- Education is key for attracting those not using mobile payments. Non-users mention a lack of understanding about how Mobile Payments work with some believing Mobile Payments means online shopping (especially women and those age 55+). Non-users are happy with the way they currently make purchases, so they don’t see any benefits to change. (May, 2016)
- It’s no surprise that Millennials (46%) and GenXers (41%) are the heaviest users of mobile payments and use it more frequently (February, 2016)
- Mobile payment users wish they could use it at more locations (75%), but the availability of mobile payments has a relatively lower influence on store selection (February, 2016)
- While the majority of users have had a (73%), many express frustration with cashiers (60%), terminals (65%) and the variation in the process by retailer (57%) (February, 2016)
- Women are more likely to express some dissatisfaction with the mobile payments process compared to men. 66% of women believe the process is confusing because it changes from retailer to retailer, compared to 49% of men (February, 2016)
- Among consumers who are not interested in mobile payments, 84% of women said because it is unsafe, compared to 61% of men (February, 2016)
- 40% of participants have used a mobile phone to make a purchase while at a retail location. 58% prefer using a mobile wallet and 38% prefer in app payments specific to the retailer (December, 2016)
- One in five respondents indicated that retailers they shop at don’t offer a mobile payment option (December, 2016)
- One in five consumers don’t understand how mobile payments work and don’t believe it to be secure (December, 2016)
- "Users feel annoyed and embarrassed when mobile payments don’t work. Other barriers and frustrations include: Tech glitches, Uninformed employees, Inconsistent availability, Security concerns (May, 2016)
- Participants agreed that mobile payments will become widespread in the future— transforming the way people shop. (May, 2016)
- Both users and non-users of mobile payments are concerned about security, but different messages should be used for each audience. Security is less of an issue for users, but they still need to be reassured that mobile payments are safe. Non-users still need to be convinced that mobile payments are safe to help eliminate the lack of trust (May, 2016)
- 28% of survey respondents have used a mobile device to pay at a retail location, with 12% of those using it to pay regularly (February, 2016)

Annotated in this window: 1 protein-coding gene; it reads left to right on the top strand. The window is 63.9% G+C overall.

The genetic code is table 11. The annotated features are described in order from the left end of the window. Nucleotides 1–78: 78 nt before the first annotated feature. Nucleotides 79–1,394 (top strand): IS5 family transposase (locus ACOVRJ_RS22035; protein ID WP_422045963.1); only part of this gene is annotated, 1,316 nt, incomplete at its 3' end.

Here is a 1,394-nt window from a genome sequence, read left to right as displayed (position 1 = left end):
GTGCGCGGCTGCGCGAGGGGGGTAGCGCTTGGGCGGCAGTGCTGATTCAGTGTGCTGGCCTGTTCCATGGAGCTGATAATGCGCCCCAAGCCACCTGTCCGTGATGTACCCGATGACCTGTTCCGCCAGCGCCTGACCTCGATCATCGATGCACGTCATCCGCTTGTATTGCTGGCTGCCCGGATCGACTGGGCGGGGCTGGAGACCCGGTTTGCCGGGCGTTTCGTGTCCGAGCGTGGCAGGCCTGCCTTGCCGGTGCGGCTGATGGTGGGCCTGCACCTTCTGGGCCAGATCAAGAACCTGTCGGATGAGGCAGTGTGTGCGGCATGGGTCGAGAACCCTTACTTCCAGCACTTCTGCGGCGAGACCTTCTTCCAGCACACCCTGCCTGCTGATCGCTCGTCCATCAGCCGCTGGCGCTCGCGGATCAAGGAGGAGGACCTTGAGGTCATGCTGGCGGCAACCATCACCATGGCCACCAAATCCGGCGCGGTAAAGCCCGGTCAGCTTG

- Usage of mobile payments is consistent between Males (29%) and Females (28%) (February, 2016)
- Three-quarters of mobile payment users believe it is faster than traditional cards and nearly two-thirds believe it is a safer way to pay (February, 2016)
- 72% of respondents indicated they have NOT yet used a mobile device to pay at a retail location. Of those, 38% are not interested, primarily because they don’t think it is safe. 23% of respondents indicated they are interested, however, many are still tr
- 44% of consumers have used a , with PayPal being the most popular service (37% have used it). (August, 2017)
- 62% of users believe P2P is a faster way to send/receive money, while 57% indicated it is more convenient or easy compared to other methods. (August, 2017)
- Three-quarters of current users would stop using P2P services if there were a fee. (August, 2017)
- Of those consumers who have never used P2P payments, 55% indicated they don’t have the need or prefer other ways to send/receive money, while 20% indicated that they don’t think it is safe. (August, 2017)
- Half of the consumers would prefer a P2P service from their primary financial institution compared to 22% who prefer a third party such as PayPal or Venmo. (August, 2017)
- Millennials use P2P an average of twice per month. (August, 2017)
- 97% of consumers have heard of PayPal P2P service compared to 79% for Google Wallet and 57% for Apple Pay Cash. (August, 2017)
- Females (58%) indicated they like P2P (A lot/Somewhat) compared to 44% of males. (August, 2017)
- Transferring money to/from family (53%) and Paying for purchases to a person selling online (52%) are top uses for P2P payment services. (August, 2017)
- More than half (52%) of P2P users feel that having to transfer funds from their P2P account to their financial institution is inconvenient. (August, 2017)
- 77% of current users believe P2P is a safer way to send or receive money while 42% of non-users think it is a hassle to set up. (August, 2017)
- Only 14% of non-users are likely to use a P2P service in the next 12 months. (August, 2017)
- Substantially more Millennials (66%) have used P2P compared to Gen Xers (50%), Boomers (36%) and Retirees (17%). (August, 2017)
- 32% of Millennials use P2P to split costs with others compared to 19% of Gen Xers and 7% of Boomers. (August, 2017)
- 58% of P2P users indicated they use more than one service, primarily to match the P2P service the other individual is using (55%). (August, 2017)
- Read the entire P2P report